US Coins

September 11 Memorial medals go on sale

In 2011, the United States Mint began selling official commemorative medals commemorating the 10th anniversary of the terrorist attacks of Sept. 11, 2001.

Images courtesy of the United States Mint.

The West Point Mint strikes of the 2011 National September 11 Memorial and Museum commemorative medal released for sale at noon June 20 appear to be more popular with the public than their counterparts struck at the Philadelphia Mint.

U.S. Mint spokesman Michael White said that as of 1:30 p.m. June 22, sales reached 35,036 medals, with 21,256 for the West Point Mint and 13,780 for the Philadelphia Mint. A combined maximum of 2 million of the Proof 1-ounce .999 fine silver medals will be produced and offered.

Coinciding with the noon sales launch, Treasurer of the United States Rosa “Rosie” Gumataotao Rios joined U.S. Rep. Jerrold Nadler, D-N.Y., at the 9/11 Memorial Preview Site near the World Trade Center site to officially launch the sales. Nadler introduced the enabling legislation in the House, which was approved and signed into law Aug. 6, 2010.

The medals authorized are in commemoration of the 10th anniversary of the Sept. 11, 2001, terrorist attacks on the United States and the establishment of the National September 11 Memorial and Museum at the World Trade Center.

The act calls for the production of up to 2 million 1-ounce silver medals in Proof, with production divided between the Philadelphia Mint and the West Point Mint. Each medal will bear either the P or W Mint mark to indicate the facility where the medal was struck. The Mint mark appears in the lower right portion of the reverse at the 4 o’clock position.

The division of production for each facility will be determined by how the orders are placed. Customers may order examples of the medal from one or both facilities, with no household limits on how many of each medal may be ordered.

Shipping of the medals to the customers who ordered them will not begin until Sept. 1.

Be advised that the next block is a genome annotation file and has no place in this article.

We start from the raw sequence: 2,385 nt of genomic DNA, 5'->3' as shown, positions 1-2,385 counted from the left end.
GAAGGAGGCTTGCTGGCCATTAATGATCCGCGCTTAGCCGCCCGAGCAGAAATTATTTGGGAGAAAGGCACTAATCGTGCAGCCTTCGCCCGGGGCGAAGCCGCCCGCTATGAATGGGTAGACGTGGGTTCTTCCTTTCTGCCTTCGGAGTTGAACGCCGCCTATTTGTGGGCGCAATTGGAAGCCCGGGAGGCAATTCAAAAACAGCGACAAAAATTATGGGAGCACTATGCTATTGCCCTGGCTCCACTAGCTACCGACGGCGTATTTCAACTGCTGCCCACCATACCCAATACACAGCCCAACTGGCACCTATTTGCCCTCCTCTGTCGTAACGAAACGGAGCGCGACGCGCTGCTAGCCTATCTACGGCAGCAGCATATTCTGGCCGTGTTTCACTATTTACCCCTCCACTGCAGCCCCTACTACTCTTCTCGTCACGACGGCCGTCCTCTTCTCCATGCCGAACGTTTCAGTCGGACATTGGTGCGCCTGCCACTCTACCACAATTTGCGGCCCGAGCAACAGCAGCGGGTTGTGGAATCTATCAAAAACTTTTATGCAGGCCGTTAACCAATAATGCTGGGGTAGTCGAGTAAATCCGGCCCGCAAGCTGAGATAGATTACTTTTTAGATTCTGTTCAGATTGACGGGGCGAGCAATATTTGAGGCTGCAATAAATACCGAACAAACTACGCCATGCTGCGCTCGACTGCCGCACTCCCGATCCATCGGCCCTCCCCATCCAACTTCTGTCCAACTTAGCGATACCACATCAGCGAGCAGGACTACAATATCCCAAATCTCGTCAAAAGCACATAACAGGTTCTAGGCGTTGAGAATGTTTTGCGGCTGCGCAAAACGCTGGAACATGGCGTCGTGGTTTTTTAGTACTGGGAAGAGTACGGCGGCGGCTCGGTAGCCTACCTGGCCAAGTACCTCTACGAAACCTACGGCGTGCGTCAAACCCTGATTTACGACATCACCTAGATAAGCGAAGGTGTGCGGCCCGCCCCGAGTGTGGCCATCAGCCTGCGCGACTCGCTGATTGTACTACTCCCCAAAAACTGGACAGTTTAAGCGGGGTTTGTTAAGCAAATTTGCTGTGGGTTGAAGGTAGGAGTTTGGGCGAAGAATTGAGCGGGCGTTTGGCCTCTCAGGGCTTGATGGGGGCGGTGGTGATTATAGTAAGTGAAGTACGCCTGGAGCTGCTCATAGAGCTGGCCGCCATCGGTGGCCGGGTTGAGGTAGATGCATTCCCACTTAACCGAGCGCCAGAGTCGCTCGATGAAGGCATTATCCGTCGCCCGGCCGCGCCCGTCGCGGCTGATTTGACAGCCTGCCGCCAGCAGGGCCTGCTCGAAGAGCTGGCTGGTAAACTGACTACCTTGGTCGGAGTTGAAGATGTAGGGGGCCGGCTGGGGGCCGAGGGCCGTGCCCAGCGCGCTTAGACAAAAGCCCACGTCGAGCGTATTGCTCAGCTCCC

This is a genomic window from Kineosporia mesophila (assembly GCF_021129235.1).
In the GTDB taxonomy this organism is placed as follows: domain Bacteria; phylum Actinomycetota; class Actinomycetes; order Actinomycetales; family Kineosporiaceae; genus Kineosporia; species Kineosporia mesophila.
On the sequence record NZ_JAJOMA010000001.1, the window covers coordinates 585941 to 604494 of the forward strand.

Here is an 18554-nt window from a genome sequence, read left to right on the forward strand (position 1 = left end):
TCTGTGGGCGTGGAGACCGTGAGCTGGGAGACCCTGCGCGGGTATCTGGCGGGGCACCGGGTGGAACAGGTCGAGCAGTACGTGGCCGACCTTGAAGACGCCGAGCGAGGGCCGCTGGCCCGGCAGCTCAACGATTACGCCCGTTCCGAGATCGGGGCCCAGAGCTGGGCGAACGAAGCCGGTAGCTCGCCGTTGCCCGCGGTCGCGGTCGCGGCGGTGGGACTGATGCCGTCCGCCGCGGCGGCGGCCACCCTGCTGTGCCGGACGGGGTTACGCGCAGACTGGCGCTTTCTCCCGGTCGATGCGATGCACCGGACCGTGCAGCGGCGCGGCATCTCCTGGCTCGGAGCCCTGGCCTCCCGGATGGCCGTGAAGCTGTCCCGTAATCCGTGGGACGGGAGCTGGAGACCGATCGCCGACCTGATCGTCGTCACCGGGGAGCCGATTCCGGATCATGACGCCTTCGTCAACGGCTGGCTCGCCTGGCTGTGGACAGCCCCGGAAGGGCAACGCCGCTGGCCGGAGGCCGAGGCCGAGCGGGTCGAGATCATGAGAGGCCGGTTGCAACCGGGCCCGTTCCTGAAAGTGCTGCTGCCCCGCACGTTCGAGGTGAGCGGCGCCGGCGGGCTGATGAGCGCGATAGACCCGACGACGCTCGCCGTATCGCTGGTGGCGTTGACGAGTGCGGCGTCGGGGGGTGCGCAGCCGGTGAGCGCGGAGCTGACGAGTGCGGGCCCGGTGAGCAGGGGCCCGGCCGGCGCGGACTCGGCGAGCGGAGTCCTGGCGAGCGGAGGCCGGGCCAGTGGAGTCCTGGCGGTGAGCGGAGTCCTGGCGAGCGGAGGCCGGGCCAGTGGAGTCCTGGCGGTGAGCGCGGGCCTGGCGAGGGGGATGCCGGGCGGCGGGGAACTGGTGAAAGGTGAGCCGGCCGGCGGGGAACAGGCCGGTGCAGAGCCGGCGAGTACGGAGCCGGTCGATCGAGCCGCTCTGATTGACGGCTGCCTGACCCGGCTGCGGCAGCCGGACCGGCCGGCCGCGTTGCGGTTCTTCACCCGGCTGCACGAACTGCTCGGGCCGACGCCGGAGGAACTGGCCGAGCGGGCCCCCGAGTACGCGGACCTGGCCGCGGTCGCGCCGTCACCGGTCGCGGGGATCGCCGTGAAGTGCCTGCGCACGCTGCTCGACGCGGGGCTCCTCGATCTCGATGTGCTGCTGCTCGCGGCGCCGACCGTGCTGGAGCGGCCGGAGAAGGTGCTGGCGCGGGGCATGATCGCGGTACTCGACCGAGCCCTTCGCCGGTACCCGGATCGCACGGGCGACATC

The introductory sales period began at noon June 20 and runs through 5 p.m. EDT after which regular issue prices will be charged.

The introductory price is $56.95 and the regular issue price, $66.95.

The purchase price of each medal includes a $10 surcharge that will be paid to the National September 11 Memorial and Museum, a private not-for-profit organization overseeing the design and funding of the memorial and museum at the World Trade Center site. The funds will support the museum’s operations and maintenance once it is completed.

The medal is available for purchase at the U.S. Mint website,, or by telephone to (800) 872-6468.

During the June 20 ceremony at the 9/11 Memorial Preview Site, 20 Vesey St., Lower Manhattan, Rios and Nadler presented a shadowbox containing an example of one of the medals to Joe Daniels, president and chief executive officer of the National September 11 Memorial and Museum.

The obverse and reverse of the medal were designed by Donna Weaver, a master designer with the U.S. Mint’s Artistic Infusion Program and a former U.S. Mint sculptor-engraver. Weaver’s obverse design was sculptured by U.S. Mint Medallic Sculptor Phebe Hemphill and the reverse design sculptured by U.S. Mint Medallic Sculptor Joseph F. Menna.

The initials of all three artists — dw for Weaver, ph for Hemphill and jfm for Menna, appear.

Weaver’s obverse design features Lady Liberty holding the Lamp of Remembrance. Behind her are beacons of light stretching skyward. Liberty, the lamp and the light symbolize the immeasurable loss on Sept. 11, 2001, and the resiliency and triumph of those who persevered, according to the Mint. Inscriptions are always remember and the dates 2001 – 2011.

The reverse design depicts an eagle, symbolizing the strength of the survivors, the families and the nation, against a backdrop of cascading water. The flowing water is emblematic of peace, serenity, healing and the continuity of life. Inscriptions are honor and hope, stacked atop each other.

No inscription explicitly identifies the medal’s theme as the Sept. 11, 2001, terrorist attacks.

The medals are being struck on the same 1-ounce, .999 fine planchets used for striking American Eagle silver bullion coins.

The medals will bear a plain edge. ¦

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